Effectiveness of Team Performance: Developing a virtual agent diagnosis and coaching tool

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About Effectiveness of Team Performance: Developing a virtual agent diagnosis and coaching tool

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Description

|free text=}} Background

The importance of work teams appears to be gaining in strength as jobs get bigger, organizational structures get more complex, and more and more companies become multi-national in scope. In today’s corporate environment, it appears the team – not the individual – holds the key to business success.

Native American Chief Tecumseh once declared: “a single twig breaks, but a bundle of twigs is strong.” Successful teams become stronger when members learn to work together. They have clear, acceptable goals. The members trust and respect one another. They communicate often and openly. Members have talent for creating and implementing ideas. The leader “fits” the needs of the team. And the support and resources from the wider organization and community are provided. Teams have the potential to be one of the most powerful drivers of success in an organization today. However, highly performing teams don’t simply happen. They take time to evolve and mature. They take proper leadership.

Different Team models

In an attempt to understand how teams work, a number of authors have proposed models of team performance. Each of these models presents several variables that the author(s) posit influence the effectiveness of teams. Some of the models highlight group structure and interpersonal dynamics, while others tend to focus on the talent and motivation of individual team members. Still others emphasize factors external to the team itself (e.g., a company’s culture). Some models were proposed more than three decades ago; some were developed within the past few years. The most striking observation is the amount of similarity across all the models.

One of the most interesting models of team effectiveness was developed by Patrick Lencioni. According to him, all teams have the potential to be dysfunctional. To improve the functioning of a team, it is critical to understand the type and level of dysfunction. A pyramid is used to demonstrate the hierarchical progression of team development. Teams willing to address the five dysfunctions can experience benefits.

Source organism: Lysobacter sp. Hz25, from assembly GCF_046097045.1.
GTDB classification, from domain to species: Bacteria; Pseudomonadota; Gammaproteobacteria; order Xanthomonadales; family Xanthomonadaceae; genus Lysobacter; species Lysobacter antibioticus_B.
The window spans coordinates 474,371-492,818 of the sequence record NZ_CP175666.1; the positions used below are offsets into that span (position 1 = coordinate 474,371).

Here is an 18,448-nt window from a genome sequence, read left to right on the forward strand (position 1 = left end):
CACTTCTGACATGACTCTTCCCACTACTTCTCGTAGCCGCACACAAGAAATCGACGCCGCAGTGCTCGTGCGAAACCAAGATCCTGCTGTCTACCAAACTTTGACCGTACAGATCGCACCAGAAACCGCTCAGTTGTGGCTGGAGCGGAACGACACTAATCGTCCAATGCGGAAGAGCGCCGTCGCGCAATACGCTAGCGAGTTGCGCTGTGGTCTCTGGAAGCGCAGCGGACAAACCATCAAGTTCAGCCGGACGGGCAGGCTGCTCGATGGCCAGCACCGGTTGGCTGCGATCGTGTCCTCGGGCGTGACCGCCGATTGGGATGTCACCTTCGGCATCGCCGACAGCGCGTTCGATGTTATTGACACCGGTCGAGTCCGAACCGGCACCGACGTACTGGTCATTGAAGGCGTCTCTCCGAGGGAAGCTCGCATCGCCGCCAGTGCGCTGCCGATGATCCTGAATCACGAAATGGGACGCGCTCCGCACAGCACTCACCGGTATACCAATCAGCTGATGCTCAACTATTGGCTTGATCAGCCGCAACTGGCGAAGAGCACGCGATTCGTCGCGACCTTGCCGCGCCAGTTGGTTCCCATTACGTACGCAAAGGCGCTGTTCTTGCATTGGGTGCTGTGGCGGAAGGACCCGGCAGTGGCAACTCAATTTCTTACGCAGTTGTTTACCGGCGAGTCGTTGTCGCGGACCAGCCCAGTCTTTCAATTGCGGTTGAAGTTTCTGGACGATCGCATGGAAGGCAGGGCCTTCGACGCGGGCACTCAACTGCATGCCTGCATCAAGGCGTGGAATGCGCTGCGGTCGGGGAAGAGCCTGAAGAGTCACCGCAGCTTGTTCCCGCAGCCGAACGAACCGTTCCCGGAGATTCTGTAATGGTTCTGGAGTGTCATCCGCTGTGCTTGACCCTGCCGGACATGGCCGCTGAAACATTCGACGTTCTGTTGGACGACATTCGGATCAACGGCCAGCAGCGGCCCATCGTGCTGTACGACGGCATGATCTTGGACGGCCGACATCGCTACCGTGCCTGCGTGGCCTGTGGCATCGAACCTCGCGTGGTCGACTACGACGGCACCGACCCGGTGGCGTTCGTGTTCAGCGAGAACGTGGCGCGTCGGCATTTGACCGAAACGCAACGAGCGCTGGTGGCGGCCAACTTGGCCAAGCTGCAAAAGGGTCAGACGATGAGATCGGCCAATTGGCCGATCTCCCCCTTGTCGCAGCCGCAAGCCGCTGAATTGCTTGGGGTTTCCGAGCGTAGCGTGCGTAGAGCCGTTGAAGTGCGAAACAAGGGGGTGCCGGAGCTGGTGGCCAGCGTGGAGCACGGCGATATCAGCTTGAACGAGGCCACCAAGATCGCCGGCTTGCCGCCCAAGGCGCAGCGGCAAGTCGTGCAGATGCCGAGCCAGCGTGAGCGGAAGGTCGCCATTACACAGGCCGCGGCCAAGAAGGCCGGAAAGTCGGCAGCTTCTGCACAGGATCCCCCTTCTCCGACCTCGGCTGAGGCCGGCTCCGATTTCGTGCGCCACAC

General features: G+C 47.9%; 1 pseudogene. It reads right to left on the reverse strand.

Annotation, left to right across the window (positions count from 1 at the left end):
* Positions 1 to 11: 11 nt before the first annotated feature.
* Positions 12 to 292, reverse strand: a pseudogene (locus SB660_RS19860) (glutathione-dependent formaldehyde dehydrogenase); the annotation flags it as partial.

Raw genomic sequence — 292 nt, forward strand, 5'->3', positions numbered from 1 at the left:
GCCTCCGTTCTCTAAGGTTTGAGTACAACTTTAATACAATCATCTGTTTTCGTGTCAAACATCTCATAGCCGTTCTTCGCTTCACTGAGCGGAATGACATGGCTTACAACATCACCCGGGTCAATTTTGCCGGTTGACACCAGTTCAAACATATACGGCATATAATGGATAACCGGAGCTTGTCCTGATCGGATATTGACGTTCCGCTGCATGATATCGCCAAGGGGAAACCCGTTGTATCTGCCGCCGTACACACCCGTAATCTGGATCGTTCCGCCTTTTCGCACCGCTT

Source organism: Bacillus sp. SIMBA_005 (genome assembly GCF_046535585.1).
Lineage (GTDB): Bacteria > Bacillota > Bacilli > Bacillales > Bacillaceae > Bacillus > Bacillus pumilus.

Other interesting Models and/ or assessment tools related to individual (Leadership) and team effectiveness are: Belbin Team Role Management and Tuckman Team development model, among others.

Aim of the project

Develop a (prototype of a) (semi-)automated tool that provides the framework by which to analyze the effectiveness of a team. The assessment tool should make use of an intelligent virtual agent that enables us to systematically collect the perceptions of team members as well as obtain the views of relevant others through human-agent interaction (e.g., dialogues). Ideally the tool is able to combine the input of individual team members in order to give a ‘team health status’ (Diagnosis). Next to that it could give suggestions and challenges how the team effectiveness can be improved; both on individual and team level (Action). The simple and minimal solution would be that the virtual agent asks questions that the team members answer on an individual basis (instead of filling out a questionnaire, which is the traditional assessment method). The project can build upon earlier research and existing models and questionnaires in this area (also see above).

Organizational Issues

- The Master project is expected to last about 6 months.

- As part of the project, an internship at TWST may be included.

- As part of the project, a placement or internship allowance may be included; the level of the allowance can be agreed upon and is also depending on the result (e.g. a prototype or an operational virtual agent tool.

- For more information, please contact Tibor Bosse (t.bosse@vu.nl) or Robert Oskam (Robert@twst.nl)